The Massachusetts Supreme Judicial Court recently held that software vendors have a statutory right to apportion tax on the sale of prewritten computer software purchased for use in multiple states and that they may do so through the Commonwealth’s general tax abatement process. The court’s decision in Oracle USA, Inc. v. Commissioner of Revenue, 487 Mass. 518 (2021) confirms that the ability to apportion tax on software is not contingent on strict compliance with the administrative procedures set forth in the Massachusetts Commissioner of Revenue’s apportionment regulation. The tax abatement process is an acceptable mechanism for taxpayers to seek tax apportionment with respect to software purchased for use in multiple jurisdictions. Continue Reading ›
On May 25, the U.S. Solicitor General filed its highly anticipated brief in New Hampshire v. Massachusetts and recommended that the Court decline jurisdiction over the case. Although the ultimate decision is yet to be issued, the U.S. Supreme Court generally follows the Solicitor General’s recommendations after, as here, the Court requests the U.S. government’s input.
The Massachusetts Supreme Judicial Court held that sales tax applied to subscription fees for three online Citrix products, “GoToMyPC,” “GoToAssist” and “GoToMeeting,” which allow users to remotely access other users’ computers. Citrix Systems, Inc. v. Comm’r of Revenue, No. SJC-12741 (Mass. Feb. 5, 2020). In so holding, the Court affirmed the Massachusetts Appellate Tax Board’s determination that Citrix made taxable sales of tangible personal property, rather than nontaxable sales of services.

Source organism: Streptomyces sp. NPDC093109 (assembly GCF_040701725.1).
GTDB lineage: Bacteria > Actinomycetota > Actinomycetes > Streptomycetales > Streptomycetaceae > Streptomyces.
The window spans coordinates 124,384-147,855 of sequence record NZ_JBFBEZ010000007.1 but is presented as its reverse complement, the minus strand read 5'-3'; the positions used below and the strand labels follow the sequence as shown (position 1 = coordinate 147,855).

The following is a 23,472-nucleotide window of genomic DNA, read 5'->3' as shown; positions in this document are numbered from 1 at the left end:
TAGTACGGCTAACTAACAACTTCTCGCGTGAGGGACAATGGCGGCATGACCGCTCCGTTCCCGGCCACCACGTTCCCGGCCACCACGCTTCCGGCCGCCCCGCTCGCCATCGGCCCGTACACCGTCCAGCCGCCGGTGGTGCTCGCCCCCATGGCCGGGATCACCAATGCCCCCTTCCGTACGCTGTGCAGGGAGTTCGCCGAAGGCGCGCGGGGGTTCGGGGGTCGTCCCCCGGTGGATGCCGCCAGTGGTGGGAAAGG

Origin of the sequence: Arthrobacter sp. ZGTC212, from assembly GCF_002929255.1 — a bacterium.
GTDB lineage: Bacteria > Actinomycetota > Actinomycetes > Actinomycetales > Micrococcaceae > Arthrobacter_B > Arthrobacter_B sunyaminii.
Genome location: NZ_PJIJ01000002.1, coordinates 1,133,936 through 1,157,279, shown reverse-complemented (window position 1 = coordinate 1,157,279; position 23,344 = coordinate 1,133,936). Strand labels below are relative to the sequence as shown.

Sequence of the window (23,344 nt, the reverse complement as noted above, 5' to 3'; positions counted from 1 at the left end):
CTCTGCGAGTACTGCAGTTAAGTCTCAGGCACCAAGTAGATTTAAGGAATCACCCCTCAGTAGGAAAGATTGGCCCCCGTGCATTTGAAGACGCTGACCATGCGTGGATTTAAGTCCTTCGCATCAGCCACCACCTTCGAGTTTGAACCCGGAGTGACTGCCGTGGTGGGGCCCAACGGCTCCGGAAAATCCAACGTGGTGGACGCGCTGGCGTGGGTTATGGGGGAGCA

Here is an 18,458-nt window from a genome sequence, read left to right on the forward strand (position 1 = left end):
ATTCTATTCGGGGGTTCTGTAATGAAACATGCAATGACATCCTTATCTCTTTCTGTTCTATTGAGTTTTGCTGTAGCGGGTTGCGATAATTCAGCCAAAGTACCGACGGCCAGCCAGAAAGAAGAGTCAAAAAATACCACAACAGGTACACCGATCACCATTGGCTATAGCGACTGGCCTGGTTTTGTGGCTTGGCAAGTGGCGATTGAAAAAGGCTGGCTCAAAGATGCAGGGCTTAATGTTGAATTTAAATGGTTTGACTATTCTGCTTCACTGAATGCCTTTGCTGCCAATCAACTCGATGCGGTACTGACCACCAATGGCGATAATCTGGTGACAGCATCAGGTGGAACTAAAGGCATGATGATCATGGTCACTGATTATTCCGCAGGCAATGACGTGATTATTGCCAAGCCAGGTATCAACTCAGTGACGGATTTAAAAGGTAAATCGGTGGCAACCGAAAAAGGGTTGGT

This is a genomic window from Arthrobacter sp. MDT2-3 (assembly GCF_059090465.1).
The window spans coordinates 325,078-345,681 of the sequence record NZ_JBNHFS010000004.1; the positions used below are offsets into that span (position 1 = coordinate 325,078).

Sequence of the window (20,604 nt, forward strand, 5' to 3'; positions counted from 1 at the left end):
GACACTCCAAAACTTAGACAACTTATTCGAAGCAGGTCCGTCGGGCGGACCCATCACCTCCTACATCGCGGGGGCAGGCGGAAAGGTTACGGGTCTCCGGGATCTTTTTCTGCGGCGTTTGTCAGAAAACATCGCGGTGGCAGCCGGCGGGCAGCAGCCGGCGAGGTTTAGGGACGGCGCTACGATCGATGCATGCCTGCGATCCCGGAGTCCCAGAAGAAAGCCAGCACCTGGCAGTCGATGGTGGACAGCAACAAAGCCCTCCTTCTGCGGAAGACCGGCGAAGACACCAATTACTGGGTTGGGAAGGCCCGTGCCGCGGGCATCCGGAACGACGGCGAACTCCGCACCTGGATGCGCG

(This article originally was published by Law360 on May 17, 2019.)
In the last year, several state legislatures have enacted laws and several state courts have published decisions on whether software as a service, or SaaS, is subject to sales and use tax. These developments impact many SaaS providers, especially due to the expanded nexus provisions that many states are enacting after the United States Supreme Court’s South Dakota v. Wayfair Inc. decision.1 The states have gone in different directions—Indiana enacted legislation exempting SaaS, while Iowa and Rhode Island began taxing SaaS. The Massachusetts Appellate Tax Board and the Pennsylvania Board of Finance and Revenue have both issued decisions clarifying the taxability of SaaS offerings.